Former Shabak chief: 'Israel has an interest in a more modest sovereignty'

Yoram Cohen, former Shabak head, says Trump plan is 'good for Israel' - but annexation is not.

Arutz Sheva Staff ,

Yoram Cohen
Yoram Cohen
Flash 90

Former Shabak (Israel Security Agency) chief Yoram Cohen warned against a one-state solution, urging Israel to tone down the option of sovereignty in favor of a "more modest" solution.

In an interview with Kan Reshet Bet Cohen warned that annexing 30% of the land in Judea and Samaria may lead to a de facto one-state solution.

"We are deteriorating towards the option of creating a de facto one-state [solution]," he said. "They will be among us, spread out, cut off, without a real vision."

"We don't want to reach either a situation with two states or with one state, each because of its own dangers. Both will be tragic. They will be among us, like the skin of a giraffe, spread out, cut off, without a real vision. They will become embedded in us. If I could advise the decision makers 50 years ago, I would ask them, 'Why do we need Jabel Mukaber, Sur Baher, and Isawiya? Twenty thousand people live today over Jerusalem. For what? So that their children can carry out suicide terror attacks here? They will be enemies for us, from within us.'

"Such a large process of annexation may lead to a disturbance of the security situation and to a crisis in our relationships with the Arab countries and Europe - and what I fear most is that we will deteriorate into the option of a de facto single state, which is a disaster for the State of Israel."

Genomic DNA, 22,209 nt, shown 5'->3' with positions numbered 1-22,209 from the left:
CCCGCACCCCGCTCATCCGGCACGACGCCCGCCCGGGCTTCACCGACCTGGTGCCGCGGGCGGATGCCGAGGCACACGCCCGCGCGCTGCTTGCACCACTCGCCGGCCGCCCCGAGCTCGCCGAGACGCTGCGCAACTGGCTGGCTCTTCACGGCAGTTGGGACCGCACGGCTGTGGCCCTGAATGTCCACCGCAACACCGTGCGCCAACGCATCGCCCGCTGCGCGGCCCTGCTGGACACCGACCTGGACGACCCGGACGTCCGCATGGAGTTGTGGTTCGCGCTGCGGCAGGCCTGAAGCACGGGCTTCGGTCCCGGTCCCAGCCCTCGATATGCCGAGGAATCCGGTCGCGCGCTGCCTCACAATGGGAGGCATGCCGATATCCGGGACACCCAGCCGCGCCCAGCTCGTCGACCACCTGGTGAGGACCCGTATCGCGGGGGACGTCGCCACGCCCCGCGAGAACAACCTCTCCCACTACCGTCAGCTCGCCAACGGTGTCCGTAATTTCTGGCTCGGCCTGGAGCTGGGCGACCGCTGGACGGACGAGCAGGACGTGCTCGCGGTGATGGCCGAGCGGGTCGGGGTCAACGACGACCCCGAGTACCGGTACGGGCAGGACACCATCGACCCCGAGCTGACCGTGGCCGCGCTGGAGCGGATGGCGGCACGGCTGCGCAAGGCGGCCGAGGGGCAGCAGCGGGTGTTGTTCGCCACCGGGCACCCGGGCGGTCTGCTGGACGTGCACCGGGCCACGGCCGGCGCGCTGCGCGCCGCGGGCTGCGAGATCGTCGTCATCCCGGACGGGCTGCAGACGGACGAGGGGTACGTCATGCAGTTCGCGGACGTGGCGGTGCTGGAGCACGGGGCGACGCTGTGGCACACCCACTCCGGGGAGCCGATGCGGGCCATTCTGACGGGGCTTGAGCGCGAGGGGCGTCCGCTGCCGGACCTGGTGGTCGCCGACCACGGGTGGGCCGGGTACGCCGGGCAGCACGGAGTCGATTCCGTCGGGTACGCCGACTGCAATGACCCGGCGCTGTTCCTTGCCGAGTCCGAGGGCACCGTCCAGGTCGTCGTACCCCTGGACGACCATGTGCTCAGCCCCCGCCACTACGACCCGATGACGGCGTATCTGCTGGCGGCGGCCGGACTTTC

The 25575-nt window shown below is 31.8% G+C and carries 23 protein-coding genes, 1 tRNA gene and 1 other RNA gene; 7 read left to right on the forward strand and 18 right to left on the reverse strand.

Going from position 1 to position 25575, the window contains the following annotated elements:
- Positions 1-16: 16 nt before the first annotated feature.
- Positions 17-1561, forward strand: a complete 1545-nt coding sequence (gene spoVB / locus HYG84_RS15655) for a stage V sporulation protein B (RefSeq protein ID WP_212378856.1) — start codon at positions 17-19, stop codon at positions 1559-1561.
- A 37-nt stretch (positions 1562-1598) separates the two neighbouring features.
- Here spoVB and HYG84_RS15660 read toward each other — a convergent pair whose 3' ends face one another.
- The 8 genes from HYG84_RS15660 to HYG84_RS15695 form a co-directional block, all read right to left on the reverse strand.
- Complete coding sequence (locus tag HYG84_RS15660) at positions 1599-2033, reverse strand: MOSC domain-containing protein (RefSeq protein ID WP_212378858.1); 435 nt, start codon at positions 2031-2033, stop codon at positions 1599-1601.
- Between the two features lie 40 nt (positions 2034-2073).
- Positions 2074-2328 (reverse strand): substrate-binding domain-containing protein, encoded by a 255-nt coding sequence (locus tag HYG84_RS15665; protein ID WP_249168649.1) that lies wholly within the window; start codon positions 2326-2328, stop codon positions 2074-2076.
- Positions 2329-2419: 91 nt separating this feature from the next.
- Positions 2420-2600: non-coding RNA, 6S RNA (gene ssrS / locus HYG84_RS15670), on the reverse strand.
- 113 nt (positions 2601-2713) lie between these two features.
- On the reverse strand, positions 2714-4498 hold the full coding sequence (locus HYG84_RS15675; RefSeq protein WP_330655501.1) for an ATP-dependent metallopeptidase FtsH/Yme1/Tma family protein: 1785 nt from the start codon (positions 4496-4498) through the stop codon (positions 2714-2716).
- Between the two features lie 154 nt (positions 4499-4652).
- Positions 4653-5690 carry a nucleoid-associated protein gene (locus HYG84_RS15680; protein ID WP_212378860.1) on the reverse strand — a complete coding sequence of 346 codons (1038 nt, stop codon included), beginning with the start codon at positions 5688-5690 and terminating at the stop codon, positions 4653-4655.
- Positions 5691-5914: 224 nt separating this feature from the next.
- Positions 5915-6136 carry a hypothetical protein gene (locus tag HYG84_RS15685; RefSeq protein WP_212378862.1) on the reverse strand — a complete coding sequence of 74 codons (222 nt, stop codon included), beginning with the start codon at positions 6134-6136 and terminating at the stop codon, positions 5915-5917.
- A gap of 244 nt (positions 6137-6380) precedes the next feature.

Instead, Cohen suggested "making do with a more modest goal of autonomy plus. Others might call it a state minus." This, he said, would be "according to several principles: In no agreement would we harm existing security components, settlements, holy sites, and no irreversible operations to change reality would be conducted. That way we can define where we are going on the issue of annexation as well."

"I think that the Trump plan is good for Israel. The security components are in our favor, Jerusalem stays with us, there is support for applying sovereignty, the refugees are irrelevant. At the end of the process the Palestinians get a state. But applying sovereignty over 30%, like what we're talking about now, which is about 10% of the settlements in Judea and Samaria and 20% is the greater Jordanian Valley - that means that you are surrounding the Palestinians on 360 degrees by dry land.

"From their perspective they are an enclave within Israel's stomach. Jericho will be a babushka doll. We will need to invest an ocean of money in fences, in field security, in agricultural gates, and in the disruption to the security situation."

Instead, Cohen suggests annexing only the settlement blocs, which are about 10% of Judea and Samaria, and giving the Palestinian Authority a similar amount of land from Area C, which is currently under Israeli authority.

"Israel has an interest in going for something more modest," he concluded.



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